Using the use case matrix, intake template, and questionnaire linked below in this article can help you accelerate progress while the sample questions and guidance from this post will accelerate adoption.
When considering setting up the producer-consumer model, there can be a lot to think about - resiliency requirements, use cases, the geography of workloads, rotation requirements, and approved authentication methods. Here is a link to a questionnaire for defining operating principles for the Vault central service producers and consumers. This will help teams define the service and document requirements so that the Vault service is set up correctly, ensure that knowledge is not lost over time, and help with consumer onboarding.
It includes questions such as:
Sample Consumer Question:
Sample Producer Questions:
Here is a link to the full operating principles questionnaire.
As new consumer teams are ready to be onboarded to the central service, baseline information must be collected. Oftentimes, consumer teams are not experts in secrets management, encryption, or machine identity so they may not know what information to share with the producer team. Some of the important categories of information that must be collected are who the people are who own the use case, what functional requirements they may have, performance requirements, or any unique circumstances of their use case.
Here is a sample intake form that can be used by teams that are currently using Vault or new teams that need to start being served by the Vault Central Service. This form can be edited to take any unique requirements into account.
Here is a link to an intake form template.
The Use Case Matrix is a project management framework that will enable you to split the requirements of the producer team and the various consumer teams that will subscribe. By breaking out the requirements in this way, it is easier for the producer team to manage their existing consumers and onboard new consumer use cases. Over time, this will serve as program documentation as business needs and personnel change.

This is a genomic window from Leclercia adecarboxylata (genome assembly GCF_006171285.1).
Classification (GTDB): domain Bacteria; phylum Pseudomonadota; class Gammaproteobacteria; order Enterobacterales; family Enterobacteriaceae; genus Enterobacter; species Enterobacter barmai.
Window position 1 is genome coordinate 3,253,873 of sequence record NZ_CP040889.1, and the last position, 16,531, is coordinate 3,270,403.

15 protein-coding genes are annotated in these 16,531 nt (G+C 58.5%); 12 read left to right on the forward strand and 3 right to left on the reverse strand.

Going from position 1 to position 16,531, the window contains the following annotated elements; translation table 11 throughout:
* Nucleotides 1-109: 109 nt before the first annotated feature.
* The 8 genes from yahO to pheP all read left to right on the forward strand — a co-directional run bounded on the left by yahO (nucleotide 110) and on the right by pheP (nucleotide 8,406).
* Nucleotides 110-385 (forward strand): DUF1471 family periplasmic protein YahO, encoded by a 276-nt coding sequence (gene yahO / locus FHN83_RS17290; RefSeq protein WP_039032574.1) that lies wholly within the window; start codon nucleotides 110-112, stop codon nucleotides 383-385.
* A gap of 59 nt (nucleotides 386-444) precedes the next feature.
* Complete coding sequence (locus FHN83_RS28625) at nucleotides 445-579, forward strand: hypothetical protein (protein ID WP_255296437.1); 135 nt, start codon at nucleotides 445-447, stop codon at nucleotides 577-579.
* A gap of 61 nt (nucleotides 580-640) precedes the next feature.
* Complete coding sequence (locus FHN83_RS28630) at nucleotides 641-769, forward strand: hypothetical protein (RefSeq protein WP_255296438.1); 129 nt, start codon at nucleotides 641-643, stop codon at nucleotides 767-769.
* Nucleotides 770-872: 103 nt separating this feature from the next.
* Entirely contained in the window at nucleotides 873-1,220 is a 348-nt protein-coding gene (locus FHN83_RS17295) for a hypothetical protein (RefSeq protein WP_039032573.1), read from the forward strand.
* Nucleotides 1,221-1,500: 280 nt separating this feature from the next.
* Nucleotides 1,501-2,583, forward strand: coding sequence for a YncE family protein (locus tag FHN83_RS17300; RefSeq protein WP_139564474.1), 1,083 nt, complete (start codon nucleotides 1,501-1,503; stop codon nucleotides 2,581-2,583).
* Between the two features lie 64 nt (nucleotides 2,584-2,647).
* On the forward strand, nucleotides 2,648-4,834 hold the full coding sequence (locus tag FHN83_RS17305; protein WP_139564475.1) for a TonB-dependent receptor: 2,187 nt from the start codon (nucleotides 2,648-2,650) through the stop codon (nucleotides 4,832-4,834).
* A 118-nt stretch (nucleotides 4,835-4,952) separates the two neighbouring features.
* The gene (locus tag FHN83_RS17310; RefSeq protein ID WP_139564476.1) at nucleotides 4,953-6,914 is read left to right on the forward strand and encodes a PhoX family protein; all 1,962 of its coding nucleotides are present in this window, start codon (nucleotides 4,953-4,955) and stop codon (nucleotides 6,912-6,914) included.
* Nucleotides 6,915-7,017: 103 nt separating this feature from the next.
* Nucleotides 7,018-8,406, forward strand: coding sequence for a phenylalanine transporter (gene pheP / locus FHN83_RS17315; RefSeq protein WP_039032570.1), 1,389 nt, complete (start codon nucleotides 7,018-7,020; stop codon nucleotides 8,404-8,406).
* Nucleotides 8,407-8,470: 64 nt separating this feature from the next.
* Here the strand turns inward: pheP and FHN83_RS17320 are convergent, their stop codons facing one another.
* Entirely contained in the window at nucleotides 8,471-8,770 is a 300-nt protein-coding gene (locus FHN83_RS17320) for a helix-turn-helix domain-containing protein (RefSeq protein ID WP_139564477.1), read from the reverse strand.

Here is a link to a use case matrix template you can use to document your program.
The producer team must reach out to consumer services owners across their organization to understand their needs for identity management, encryption, and secrets utilization. Three best practices for engaging with current and future consumers of Vault are:
Often the producer team that owns and manages Vault is focused on security and operational objectives. One such objective is getting as close as possible to 100% of all secrets being dynamically created, served, timed out, and destroyed on demand. Another objective should be to give consumers a customer-level experience since their adoption of your process will be key to reaching that 100% level of secure secrets management. Producers need to give consumer teams the easiest possible workflow so they can be focused on developing new application functionality. Producers also need to provide a reliable, highly-available deployment of Vault so that consumers can trust that their secrets, authentication, and encryption services will be available when they need them.
If you would like to learn more about building these programs at scale or would like our help, please reach out to our sales team or your HashiCorp representative.
HashiCorp expands its client libraries to include Go & .NET. The Vault 1.13 release includes support for Go & .NET.
HashiCorp Vault 1.13 brings enhancements to team workflows, integrations, and visibility.
HCP Vault on Microsoft Azure is now generally available and supports production workloads running on Azure.